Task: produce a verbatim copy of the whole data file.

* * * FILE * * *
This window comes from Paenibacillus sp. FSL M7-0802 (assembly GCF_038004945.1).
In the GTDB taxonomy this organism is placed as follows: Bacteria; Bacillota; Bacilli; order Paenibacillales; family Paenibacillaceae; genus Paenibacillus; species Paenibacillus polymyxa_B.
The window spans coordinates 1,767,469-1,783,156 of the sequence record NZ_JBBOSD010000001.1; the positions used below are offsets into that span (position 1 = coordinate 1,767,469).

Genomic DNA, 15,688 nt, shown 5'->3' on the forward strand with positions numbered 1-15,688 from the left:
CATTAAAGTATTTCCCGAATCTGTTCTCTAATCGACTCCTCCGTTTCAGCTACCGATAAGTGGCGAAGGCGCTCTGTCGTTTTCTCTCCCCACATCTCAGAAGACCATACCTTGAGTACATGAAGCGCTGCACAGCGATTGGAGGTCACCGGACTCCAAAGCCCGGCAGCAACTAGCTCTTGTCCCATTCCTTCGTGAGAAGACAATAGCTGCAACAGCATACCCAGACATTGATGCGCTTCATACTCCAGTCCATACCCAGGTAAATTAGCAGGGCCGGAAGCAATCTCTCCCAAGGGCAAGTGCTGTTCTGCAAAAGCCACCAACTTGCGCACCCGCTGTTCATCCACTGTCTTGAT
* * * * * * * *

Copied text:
This window comes from Paenibacillus sp. FSL M7-0802 (assembly GCF_038004945.1).
In the GTDB taxonomy this organism is placed as follows: Bacteria; Bacillota; Bacilli; order Paenibacillales; family Paenibacillaceae; genus Paenibacillus; species Paenibacillus polymyxa_B.
The window spans coordinates 1,767,469-1,783,156 of the sequence record NZ_JBBOSD010000001.1; the positions used below are offsets into that span (position 1 = coordinate 1,767,469).

Genomic DNA, 15,688 nt, shown 5'->3' on the forward strand with positions numbered 1-15,688 from the left:
CATTAAAGTATTTCCCGAATCTGTTCTCTAATCGACTCCTCCGTTTCAGCTACCGATAAGTGGCGAAGGCGCTCTGTCGTTTTCTCTCCCCACATCTCAGAAGACCATACCTTGAGTACATGAAGCGCTGCACAGCGATTGGAGGTCACCGGACTCCAAAGCCCGGCAGCAACTAGCTCTTGTCCCATTCCTTCGTGAGAAGACAATAGCTGCAACAGCATACCCAGACATTGATGCGCTTCATACTCCAGTCCATACCCAGGTAAATTAGCAGGGCCGGAAGCAATCTCTCCCAAGGGCAAGTGCTGTTCTGCAAAAGCCACCAACTTGCGCACCCGCTGTTCATCCACTGTCTTGAT